Turbulent tides for UK fishing, warns Yorkshire & Humber MEP

Turbulent tides for UK fishing, warns Yorkshire & Humber MEP

Fishing industry jobs in the UK are facing “double trouble” if the EU’s new sustainable fishing policy enforces its strict landing obligations while Brexit fails to deliver on reinstating Britain’s status as an “independent coastal state”, warns John Procter, MEP for Yorkshire and the Humber.

The fabric of the UK fishing industry has seen such rapid evolution during its time in the EU that many people are just simply unaware of the structure of today’s industry.

For example, the biggest producers of fish products in Scotland and the biggest fish agents are exclusively Spanish, headquartered in Scotland and exporting all over Europe.

Some traditional UK fishing ports are now left with only a handful of fishing boats and, to compound the struggle, key skills traditionally handed down from one generation to another have been lost as younger generations seek out alternative careers and/or sell fish quotas to foreign rivals.

“We are now in a position to create an opportunity to bring the struggling UK fishing industry back to life. In order to achieve this, I believe it is going to be vital to regain critical control over access to British territorial waters,” said Mr Procter.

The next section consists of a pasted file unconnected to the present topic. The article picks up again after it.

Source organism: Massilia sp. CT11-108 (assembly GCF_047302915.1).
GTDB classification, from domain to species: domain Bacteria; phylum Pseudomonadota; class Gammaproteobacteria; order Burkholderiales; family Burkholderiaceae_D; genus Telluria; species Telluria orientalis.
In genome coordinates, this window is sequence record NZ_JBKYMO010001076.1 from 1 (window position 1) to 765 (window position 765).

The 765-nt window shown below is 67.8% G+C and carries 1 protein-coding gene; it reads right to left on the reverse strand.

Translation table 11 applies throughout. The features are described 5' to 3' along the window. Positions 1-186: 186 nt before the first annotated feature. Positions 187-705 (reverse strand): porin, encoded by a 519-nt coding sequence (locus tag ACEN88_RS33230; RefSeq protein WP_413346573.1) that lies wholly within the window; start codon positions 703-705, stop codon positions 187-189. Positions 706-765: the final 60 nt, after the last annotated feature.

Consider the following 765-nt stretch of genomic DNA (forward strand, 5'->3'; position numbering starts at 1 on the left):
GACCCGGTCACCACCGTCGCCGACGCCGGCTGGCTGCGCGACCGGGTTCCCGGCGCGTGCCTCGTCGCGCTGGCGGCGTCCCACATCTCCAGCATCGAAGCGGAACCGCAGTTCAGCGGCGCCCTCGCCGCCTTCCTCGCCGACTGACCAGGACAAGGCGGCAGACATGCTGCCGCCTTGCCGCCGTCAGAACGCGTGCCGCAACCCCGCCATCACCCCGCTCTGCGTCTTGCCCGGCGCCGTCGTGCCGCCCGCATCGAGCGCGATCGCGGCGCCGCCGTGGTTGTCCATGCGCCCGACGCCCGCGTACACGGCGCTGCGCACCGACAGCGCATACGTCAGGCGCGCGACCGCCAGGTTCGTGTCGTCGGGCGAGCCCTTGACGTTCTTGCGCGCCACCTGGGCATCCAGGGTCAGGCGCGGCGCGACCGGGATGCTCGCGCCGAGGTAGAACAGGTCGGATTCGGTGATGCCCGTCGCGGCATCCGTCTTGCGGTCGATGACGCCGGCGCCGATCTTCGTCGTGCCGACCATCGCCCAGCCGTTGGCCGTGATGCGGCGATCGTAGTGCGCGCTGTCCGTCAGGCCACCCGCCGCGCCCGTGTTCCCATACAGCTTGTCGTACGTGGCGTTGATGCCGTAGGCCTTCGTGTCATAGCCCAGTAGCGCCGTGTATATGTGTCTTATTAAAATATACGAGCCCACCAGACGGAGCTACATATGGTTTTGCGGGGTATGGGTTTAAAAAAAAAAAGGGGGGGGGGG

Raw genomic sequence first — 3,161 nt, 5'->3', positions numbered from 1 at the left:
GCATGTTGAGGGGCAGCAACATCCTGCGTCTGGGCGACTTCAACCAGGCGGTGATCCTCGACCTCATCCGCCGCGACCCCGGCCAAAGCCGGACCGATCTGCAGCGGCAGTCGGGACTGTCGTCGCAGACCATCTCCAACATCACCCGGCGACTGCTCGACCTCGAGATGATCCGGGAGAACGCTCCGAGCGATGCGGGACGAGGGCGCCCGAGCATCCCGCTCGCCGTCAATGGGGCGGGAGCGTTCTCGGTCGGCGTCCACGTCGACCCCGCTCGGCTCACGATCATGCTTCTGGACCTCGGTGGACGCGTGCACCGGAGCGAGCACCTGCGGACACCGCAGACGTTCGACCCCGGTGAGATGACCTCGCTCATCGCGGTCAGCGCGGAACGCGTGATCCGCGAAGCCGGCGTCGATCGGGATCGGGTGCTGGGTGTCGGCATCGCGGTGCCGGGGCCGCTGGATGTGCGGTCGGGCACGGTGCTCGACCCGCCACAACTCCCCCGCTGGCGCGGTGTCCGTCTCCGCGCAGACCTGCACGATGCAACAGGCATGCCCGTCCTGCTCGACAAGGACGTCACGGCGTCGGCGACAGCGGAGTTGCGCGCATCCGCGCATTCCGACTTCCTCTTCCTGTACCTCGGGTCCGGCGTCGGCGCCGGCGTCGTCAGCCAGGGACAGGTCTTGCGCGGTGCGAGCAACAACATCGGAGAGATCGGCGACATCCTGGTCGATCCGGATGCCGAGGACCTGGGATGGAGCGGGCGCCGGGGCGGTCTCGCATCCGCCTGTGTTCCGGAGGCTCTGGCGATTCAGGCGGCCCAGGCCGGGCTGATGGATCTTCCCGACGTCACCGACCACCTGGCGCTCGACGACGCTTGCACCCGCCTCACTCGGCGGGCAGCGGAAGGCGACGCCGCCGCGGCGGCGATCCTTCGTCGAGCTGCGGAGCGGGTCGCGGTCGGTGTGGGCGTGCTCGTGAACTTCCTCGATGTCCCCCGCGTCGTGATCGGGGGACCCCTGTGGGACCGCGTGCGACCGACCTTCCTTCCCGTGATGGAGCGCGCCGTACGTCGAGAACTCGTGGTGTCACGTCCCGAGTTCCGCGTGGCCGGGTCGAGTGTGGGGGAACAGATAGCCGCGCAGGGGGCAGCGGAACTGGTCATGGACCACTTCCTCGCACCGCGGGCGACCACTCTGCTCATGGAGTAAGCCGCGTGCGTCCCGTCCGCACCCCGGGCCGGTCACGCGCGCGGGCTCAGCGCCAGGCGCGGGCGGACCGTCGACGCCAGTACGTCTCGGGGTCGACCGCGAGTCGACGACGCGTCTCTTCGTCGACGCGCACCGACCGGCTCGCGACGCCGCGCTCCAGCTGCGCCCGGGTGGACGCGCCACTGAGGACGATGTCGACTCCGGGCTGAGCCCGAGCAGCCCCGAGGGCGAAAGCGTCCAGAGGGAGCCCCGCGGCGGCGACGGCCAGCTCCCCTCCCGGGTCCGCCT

“In doing so, we will have the right to decide which stocks are fished, where, when and by whom. It will not necessarily mean we do not allow EU fishing fleets into those waters but it will give us back some element of control.

“A current point of concern is that UK fishermen, many of whom voted Leave in the referendum as a believed exit strategy to the Common Fisheries Policy, must have assurance that the new fisheries agreement, expected by 1 July 2020 in which the UK becomes an ‘independent coastal state’, remains a separate negotiation to any free trade deal arrangement.

“The UK fishing industry will provide a real boost to the British economy if it is presented with the right conditions for regeneration.

“I fully believe that it can co-exist and thrive again alongside the EU fishing industry if we create a harmonious and productive relationship while taking back control of our own territorial waters.”